11. BobbyBustєr

Posts: 11; Member since: Aug 27, 2015

I prefer Samsung products.

18. javy108

Posts: 1004; Member since: Jul 27, 2014

What about No one makes blah blah blah?

22. Larry_ThaGr81

Posts: 593; Member since: May 26, 2011

In the past, I also preferred Samsung products.

10. Plutonium239

Posts: 1262; Member since: Mar 17, 2015

Also, you forgot to mention that if you drop the note 5, you are likely to crack the glass back.

9. Cheezwiz

Posts: 500; Member since: Dec 29, 2014

do the camspeed scores have anything to do with the Software or are they mostly a representation of the SoC being used? I'm curious for example, if the LG G4 is faster/slower than the Moto X Play or Style that each have the same SD808 SoC.

8. bubbadoes

Posts: 1225; Member since: May 03, 2012

give me G4 any day.

7. xsoft7

Posts: 27; Member since: Dec 12, 2013

you forgot to add LG G4 is half the price of Note 5, in most places. 32GB note 770$ and for 64GB 1100$. most (smart) people will buy the 64, as the 32 is not all, you'll have much less. 2) it's much cheaper =easier to repair a LG G4, you just need 2 hands, 1 brain, 1 screwdriver.

14. iushnt

Posts: 3182; Member since: Feb 06, 2013

What did I just read?

6. rwolf1984

Posts: 536; Member since: Jun 06, 2009

LG G2 and G3 were phenominal. I had high hopes for the G4, but so far every LG G4 I've had has been plagued with issues. Randomly powering off and unable to turn on even though the battery is on full charge. Leather backs are a joke as they are not durable at all. I have a baseball glove from 20 years ago that has held up better than the few months of use I got out of my G4. Luckily, Sprint will buy me out of my contract so I can get a Note 5.

5. xsoft7

Posts: 27; Member since: Dec 12, 2013

you forgot to add LG G4 is half the price of Note 5, in most places. 32GB from amazon retails for 460$

4. DroidDaddyo

Posts: 35; Member since: Jan 18, 2015

I loved my G3 and G4 but the Note 5 made me switch back to Samsung. Performance wise, the Note 5 felt much faster than my G4. The extra weight and thickness of the phone took some getting used to, but it's ok. The speaker's not quite as nice as the G4's but after tweaking the equalizer settings in Google Music it's satisfactory. Nothing like having front facing speaker(s) though. And the fingerprint sensor is just super fast. Noticeably faster than the iphone 6 plus I compared it to (I'm sure the 6s will be faster than the 6 though.)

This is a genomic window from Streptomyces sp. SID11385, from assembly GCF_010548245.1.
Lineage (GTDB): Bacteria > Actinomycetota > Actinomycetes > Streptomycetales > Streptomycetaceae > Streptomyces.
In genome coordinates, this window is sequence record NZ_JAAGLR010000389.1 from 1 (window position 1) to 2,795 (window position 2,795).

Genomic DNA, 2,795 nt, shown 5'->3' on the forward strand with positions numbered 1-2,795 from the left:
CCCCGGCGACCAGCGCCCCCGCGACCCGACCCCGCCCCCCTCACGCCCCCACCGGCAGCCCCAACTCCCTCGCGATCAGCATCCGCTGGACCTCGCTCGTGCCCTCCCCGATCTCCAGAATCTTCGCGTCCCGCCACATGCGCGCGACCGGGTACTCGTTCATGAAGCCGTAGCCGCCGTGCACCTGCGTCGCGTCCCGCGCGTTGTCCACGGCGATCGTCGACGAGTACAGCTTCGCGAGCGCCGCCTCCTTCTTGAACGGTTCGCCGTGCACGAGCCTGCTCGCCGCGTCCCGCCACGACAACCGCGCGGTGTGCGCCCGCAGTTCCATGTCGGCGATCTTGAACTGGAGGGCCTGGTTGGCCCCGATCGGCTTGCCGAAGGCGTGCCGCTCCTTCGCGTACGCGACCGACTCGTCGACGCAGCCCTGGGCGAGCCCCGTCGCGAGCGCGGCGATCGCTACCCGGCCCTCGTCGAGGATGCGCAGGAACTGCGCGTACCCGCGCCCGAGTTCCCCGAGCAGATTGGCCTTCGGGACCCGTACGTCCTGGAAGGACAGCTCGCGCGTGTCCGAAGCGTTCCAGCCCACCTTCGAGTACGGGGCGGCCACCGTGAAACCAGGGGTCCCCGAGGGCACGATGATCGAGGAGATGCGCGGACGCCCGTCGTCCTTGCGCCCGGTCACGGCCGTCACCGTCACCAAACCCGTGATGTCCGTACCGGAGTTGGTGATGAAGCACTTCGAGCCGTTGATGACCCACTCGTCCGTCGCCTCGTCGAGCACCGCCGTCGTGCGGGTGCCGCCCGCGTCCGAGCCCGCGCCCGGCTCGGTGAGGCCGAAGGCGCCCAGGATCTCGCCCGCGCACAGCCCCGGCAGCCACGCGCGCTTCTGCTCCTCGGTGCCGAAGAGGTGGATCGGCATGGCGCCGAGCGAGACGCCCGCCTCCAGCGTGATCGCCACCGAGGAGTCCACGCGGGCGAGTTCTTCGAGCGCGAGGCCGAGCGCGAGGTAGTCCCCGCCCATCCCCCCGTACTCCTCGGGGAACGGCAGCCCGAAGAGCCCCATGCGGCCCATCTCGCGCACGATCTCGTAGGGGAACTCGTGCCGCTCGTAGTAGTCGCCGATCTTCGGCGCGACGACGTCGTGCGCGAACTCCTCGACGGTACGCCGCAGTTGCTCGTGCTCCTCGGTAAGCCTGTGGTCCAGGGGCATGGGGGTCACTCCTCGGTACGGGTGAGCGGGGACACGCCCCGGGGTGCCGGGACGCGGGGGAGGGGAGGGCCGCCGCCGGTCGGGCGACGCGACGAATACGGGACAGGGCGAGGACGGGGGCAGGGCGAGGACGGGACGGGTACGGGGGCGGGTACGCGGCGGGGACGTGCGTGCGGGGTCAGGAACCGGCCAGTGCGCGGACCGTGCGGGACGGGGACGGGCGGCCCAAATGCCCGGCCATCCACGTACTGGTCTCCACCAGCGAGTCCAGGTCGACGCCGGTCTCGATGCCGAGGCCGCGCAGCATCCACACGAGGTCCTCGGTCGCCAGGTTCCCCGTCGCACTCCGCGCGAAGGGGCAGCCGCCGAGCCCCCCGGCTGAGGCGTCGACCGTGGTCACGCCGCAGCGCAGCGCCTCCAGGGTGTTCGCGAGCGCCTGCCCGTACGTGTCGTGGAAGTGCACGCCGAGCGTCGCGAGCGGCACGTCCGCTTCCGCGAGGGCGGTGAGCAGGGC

21. Larry_ThaGr81

Posts: 593; Member since: May 26, 2011

I'm sorry to hear that.

3. athos07m

Posts: 137; Member since: Apr 22, 2012

Please give us the 360 of the Note5, so we can spin these side-by-side :)

1. Zack_2014

Posts: 677; Member since: Mar 25, 2014

Marginally better camera?

2. shaineql

Posts: 522; Member since: Apr 28, 2014

G4 may have a tiny bit better camera when taking steady shots , but in video recording all samsung devices are superb vs any other smartphone.

15. QWERTYphone

Posts: 654; Member since: Sep 22, 2014

The LG G4 is the ONLY choice due to removable battery, SD, and durable build. The S6/Note5 are FAILURES.

16. ChocolatePants

Posts: 5; Member since: Feb 27, 2014

Sales strongly suggests otherwise

17. javy108

Posts: 1004; Member since: Jul 27, 2014

Sales is not only quality of product, is also about propaganda and all of the marketing things....

20. Larry_ThaGr81

Posts: 593; Member since: May 26, 2011

Samsung is doing there best to sweeten the pot by working with carriers to offer promotions such as 1 year of Netflix, $100 of Google Play credit, a free Samsung Tab 4, etc. These promotional offers help encourage some consumers to purchase the Samsung Galaxy Note 5. On the flip side carriers are also encouraged to team up with Samsung to provide these offers and help promote the Samsung Galaxy Note 5 because it generally leads to device payment plans that raise consumer monthly bills for the carrier. Once these promotional offers go away, then we'll get to see what Samsung is truly doing in terms of sales.